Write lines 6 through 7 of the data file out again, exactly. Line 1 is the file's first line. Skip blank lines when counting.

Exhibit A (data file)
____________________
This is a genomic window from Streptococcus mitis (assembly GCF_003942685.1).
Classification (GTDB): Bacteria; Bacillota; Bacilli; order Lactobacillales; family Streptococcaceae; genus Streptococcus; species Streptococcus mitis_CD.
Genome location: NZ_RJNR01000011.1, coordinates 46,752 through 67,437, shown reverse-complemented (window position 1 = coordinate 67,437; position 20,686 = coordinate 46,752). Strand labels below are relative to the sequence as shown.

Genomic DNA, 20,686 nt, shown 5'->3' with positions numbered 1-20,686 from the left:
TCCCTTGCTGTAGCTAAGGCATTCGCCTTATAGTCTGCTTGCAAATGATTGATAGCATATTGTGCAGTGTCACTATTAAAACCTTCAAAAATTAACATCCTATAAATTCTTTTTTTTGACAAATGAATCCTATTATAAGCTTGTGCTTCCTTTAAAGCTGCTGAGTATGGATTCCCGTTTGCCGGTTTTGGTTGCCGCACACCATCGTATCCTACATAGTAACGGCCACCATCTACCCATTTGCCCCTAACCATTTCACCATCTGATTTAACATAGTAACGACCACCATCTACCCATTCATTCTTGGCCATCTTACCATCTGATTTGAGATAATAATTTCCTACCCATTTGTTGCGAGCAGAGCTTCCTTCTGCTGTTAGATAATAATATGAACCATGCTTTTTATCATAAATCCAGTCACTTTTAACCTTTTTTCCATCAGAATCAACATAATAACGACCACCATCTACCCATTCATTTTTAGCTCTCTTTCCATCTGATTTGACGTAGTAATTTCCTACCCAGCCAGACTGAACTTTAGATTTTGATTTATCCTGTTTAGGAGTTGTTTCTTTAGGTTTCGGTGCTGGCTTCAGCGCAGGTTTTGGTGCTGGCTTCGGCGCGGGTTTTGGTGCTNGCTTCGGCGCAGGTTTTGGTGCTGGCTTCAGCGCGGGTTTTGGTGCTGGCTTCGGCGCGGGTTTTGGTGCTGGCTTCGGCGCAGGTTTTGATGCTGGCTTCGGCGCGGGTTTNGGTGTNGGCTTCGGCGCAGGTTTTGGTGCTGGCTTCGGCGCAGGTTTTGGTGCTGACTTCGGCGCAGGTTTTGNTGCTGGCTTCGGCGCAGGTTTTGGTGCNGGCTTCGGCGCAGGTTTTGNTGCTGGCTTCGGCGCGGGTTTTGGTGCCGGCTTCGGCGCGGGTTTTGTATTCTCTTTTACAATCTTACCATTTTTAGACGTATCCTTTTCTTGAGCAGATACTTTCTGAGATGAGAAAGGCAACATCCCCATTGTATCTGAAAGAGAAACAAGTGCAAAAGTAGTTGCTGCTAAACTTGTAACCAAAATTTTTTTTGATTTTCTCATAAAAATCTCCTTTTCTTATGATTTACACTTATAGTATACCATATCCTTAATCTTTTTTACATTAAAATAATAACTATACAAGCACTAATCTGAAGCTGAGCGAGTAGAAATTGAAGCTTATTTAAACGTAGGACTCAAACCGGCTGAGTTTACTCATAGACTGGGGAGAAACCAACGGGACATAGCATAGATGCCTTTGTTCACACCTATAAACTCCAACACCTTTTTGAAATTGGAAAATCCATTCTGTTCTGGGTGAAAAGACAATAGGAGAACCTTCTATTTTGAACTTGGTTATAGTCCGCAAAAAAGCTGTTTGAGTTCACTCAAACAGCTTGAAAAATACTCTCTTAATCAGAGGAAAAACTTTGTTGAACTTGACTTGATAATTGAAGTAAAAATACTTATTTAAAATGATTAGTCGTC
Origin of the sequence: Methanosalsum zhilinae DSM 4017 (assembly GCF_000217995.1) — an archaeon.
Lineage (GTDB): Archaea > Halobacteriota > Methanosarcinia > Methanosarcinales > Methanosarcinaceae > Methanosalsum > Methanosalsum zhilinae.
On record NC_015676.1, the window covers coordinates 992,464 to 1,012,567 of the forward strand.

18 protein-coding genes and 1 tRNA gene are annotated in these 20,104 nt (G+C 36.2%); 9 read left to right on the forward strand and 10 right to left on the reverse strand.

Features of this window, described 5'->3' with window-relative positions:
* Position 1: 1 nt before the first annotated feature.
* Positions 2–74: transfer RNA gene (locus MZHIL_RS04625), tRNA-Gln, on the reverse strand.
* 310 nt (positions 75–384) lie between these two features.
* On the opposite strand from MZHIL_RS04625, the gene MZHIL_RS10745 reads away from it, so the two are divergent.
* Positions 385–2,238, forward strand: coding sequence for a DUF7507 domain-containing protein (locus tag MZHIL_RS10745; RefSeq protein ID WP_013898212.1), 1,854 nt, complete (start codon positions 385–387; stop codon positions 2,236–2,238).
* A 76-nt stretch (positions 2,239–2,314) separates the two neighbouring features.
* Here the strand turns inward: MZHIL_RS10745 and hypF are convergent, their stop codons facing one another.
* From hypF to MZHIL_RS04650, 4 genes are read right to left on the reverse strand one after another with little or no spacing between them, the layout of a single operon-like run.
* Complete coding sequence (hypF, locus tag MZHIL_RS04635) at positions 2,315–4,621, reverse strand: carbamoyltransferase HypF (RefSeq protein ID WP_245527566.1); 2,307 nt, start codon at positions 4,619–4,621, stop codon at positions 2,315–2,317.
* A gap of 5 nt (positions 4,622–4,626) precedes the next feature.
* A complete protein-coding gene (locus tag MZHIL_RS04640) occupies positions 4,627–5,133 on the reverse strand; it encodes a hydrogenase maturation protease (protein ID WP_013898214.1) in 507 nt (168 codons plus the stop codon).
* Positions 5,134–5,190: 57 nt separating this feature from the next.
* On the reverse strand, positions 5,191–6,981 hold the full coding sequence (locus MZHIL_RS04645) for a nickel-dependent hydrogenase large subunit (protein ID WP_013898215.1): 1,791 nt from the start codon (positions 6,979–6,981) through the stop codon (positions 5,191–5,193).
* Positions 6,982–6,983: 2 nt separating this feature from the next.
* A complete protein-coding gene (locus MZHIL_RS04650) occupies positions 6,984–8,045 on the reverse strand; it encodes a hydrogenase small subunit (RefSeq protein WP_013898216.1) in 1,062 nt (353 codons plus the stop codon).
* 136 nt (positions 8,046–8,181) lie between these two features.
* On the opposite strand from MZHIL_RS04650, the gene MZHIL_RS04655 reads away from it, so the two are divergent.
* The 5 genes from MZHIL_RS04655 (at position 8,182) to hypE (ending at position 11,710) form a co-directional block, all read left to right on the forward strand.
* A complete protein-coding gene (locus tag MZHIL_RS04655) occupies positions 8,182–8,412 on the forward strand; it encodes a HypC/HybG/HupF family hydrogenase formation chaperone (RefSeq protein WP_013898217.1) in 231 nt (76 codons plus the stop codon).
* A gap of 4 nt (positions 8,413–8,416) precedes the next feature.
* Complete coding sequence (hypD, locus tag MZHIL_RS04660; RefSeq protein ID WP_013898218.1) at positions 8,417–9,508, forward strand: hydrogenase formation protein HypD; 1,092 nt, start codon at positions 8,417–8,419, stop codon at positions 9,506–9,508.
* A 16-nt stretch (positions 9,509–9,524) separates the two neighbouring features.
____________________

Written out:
Origin of the sequence: Methanosalsum zhilinae DSM 4017 (assembly GCF_000217995.1) — an archaeon.
Lineage (GTDB): Archaea > Halobacteriota > Methanosarcinia > Methanosarcinales > Methanosarcinaceae > Methanosalsum > Methanosalsum zhilinae.